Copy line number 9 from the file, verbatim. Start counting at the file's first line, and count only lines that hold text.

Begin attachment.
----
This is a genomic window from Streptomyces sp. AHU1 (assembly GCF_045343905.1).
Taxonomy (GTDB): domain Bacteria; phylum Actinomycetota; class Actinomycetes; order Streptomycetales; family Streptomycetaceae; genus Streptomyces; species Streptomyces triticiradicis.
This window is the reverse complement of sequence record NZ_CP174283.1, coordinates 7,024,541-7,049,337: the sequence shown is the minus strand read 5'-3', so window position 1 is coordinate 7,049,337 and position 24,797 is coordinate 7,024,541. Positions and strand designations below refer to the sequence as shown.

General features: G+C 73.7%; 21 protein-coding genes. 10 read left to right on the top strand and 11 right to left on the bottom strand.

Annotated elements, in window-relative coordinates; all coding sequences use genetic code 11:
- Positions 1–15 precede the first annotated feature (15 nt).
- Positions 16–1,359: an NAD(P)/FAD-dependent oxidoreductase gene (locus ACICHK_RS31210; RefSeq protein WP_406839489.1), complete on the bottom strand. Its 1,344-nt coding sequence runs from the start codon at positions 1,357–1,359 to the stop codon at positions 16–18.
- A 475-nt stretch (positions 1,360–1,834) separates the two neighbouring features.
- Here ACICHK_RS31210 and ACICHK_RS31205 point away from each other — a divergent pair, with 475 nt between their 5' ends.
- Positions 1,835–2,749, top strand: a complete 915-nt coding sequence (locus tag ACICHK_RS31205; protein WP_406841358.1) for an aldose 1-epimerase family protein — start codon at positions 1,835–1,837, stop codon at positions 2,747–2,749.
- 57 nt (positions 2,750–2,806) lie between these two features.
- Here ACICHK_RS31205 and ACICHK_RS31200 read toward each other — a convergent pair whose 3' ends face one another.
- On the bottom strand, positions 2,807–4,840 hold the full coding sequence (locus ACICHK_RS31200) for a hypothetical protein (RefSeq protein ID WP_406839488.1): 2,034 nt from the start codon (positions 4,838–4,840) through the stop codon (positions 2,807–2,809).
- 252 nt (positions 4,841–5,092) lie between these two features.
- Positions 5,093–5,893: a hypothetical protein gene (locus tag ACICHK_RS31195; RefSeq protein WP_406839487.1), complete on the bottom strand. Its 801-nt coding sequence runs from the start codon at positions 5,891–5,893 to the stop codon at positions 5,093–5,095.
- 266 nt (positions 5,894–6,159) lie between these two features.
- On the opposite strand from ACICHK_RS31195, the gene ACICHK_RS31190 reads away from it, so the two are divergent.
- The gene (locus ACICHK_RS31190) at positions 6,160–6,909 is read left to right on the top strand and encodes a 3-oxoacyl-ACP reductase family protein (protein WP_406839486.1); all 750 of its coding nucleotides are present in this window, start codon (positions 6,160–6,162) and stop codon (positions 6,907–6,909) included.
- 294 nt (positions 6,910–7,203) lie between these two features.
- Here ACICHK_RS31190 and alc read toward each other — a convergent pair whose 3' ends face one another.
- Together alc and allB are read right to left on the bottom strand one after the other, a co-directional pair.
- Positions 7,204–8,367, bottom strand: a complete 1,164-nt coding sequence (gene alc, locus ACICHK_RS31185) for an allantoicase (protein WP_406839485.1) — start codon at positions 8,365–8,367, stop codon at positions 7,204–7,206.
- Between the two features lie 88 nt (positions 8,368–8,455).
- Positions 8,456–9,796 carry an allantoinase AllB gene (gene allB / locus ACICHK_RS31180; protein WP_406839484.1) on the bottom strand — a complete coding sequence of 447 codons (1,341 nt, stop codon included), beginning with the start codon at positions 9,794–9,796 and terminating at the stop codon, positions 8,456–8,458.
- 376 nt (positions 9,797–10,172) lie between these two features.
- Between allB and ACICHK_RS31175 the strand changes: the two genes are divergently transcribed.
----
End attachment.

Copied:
- Here ACICHK_RS31210 and ACICHK_RS31205 point away from each other — a divergent pair, with 475 nt between their 5' ends.